Protesters outside the Supreme Court in December 2017, when arguments were being on heard on whether a Colorado baker, who refused to make a wedding cake for the couple based on his religious beliefs, is protected by the First Amendment.
Photo: Tom Williams (CQ Roll Call)

The Supreme Court ruled Monday in favor of a Christian baker in Colorado who refused to create a wedding cake for a same-sex couple, citing religious beliefs.

In 2012, Charlie Craig and Dave Mullins went into Masterpiece Cakeshop, owned by baker Jack Phillips, and asked him to create a wedding cake for them. As that state did not honor same-sex marriage at the time, the pair intended to get married in Massachusetts and then throw a reception back in their home of Colorado.

Although Phillips, a devout Christian, said he would make a birthday cake or even a shower cake for the pair, he refused to fulfill the wedding cake request. Craig and Mullins investigated and found that they were not the first same-sex pair the bakery had denied. The Supreme Court decision states that the pair then filed a discrimination complaint against the bakery, which opened up an investigation with the Colorado Civil Rights Division.

The case was argued in December 2017, and was just ruled on, with the court finding in favor of the bakery, 7-2. (Justices Ruth Bader Ginsburg and Sonia Sotomayor dissented.) In the ruling, Justice Kennedy says that as Phillips’ “‘main goal in life is to be obedient to’ Jesus Christ and Christ’s ‘teachings in all aspects of his life’… to Phillips, creating a wedding cake for a same-sex wedding would be equivalent to participating in a celebration that is contrary to his own most deeply held beliefs.” Kennedy maintains that:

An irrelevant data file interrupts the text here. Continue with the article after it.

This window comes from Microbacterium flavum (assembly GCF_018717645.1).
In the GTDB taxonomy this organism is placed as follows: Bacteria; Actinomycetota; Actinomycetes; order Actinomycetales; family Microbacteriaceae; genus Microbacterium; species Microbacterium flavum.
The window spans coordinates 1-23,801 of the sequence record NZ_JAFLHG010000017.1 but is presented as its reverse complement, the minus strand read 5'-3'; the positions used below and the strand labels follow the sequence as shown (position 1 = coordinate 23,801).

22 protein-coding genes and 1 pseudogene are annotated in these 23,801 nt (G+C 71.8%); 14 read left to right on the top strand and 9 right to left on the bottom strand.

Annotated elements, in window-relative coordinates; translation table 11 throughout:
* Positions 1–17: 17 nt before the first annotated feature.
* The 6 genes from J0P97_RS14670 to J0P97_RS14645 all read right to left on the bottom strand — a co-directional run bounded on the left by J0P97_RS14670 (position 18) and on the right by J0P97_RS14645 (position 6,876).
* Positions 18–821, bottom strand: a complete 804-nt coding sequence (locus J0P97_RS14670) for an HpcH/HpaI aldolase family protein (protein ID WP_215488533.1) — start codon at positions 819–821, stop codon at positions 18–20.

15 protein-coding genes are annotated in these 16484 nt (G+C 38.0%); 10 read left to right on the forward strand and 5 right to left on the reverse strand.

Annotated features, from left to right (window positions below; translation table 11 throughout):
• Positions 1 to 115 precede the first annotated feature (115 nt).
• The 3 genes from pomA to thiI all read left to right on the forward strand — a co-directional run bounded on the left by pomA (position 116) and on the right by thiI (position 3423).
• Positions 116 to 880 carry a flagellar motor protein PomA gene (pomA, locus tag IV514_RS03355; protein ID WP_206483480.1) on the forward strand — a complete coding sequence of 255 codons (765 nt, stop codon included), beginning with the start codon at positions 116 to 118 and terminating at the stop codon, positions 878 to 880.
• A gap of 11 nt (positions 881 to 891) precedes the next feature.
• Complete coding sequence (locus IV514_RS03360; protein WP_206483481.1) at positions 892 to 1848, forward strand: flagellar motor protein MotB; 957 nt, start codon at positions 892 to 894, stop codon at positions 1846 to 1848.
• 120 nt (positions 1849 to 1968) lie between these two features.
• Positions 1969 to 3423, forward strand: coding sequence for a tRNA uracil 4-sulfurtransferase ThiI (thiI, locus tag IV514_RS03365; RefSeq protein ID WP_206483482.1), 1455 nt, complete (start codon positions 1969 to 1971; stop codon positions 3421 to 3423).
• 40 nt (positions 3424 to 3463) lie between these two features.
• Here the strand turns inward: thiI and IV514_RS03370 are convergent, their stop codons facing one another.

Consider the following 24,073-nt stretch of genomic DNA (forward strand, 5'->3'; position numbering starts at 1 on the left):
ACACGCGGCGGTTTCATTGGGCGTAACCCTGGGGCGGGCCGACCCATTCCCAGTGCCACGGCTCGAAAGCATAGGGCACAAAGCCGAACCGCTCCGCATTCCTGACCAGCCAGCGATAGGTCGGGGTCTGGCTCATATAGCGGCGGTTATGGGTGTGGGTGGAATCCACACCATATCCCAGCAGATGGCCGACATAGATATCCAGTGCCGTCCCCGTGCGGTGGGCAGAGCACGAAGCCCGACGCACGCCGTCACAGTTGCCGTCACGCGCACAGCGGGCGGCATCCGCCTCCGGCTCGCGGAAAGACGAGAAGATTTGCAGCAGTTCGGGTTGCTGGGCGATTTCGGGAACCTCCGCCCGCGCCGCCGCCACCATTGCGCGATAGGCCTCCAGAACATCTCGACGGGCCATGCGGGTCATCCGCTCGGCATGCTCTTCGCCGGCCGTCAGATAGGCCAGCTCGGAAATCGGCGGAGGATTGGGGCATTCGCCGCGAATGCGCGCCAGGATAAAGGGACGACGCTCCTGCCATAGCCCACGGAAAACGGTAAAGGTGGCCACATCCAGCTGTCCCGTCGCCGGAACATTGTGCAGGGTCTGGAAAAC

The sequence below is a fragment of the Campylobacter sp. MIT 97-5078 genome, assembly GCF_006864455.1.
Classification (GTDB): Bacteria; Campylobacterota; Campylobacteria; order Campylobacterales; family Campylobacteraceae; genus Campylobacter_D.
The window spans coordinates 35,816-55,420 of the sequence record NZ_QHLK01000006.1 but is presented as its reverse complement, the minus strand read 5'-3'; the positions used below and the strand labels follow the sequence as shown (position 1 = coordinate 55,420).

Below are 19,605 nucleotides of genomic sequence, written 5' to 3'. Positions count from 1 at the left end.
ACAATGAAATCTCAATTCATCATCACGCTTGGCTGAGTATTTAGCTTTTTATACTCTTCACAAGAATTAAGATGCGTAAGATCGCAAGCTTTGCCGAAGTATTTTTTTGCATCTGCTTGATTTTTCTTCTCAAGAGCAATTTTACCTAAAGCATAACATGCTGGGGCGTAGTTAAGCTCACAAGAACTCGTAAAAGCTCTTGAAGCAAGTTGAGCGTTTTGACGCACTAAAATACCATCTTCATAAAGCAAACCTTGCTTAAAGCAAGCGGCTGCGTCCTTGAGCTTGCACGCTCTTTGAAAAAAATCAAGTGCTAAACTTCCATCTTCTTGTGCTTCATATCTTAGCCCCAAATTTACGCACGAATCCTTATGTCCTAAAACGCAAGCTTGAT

Our society has come to the recognition that gay persons and gay couples cannot be treated as social outcasts or as inferior in dignity and worth. For that reason the laws and the Constitution can, and in some instances must, protect them in the exercise of their civil rights… At the same time, the religious and philosophical objections to gay marriage are protected views and in some instances protected forms of expression.

Advertisement

CNN notes that the ruling “leaves unsettled the broader constitutional questions the case presented” and “is not the wide-ranging ruling on religious liberty that some expected.” The Washington Post wrote that “the opinion withholds judgment on how future cases might be decided in instances where the state displays no religious animosity.” Since “it is tailored to the case at hand,” says CNN, specifically focused on the “animus” that the Colorado Civil Rights Commission showed toward Phillips, it is unclear as to what ramifications this decision will have on same-sex and religious rights in the long run.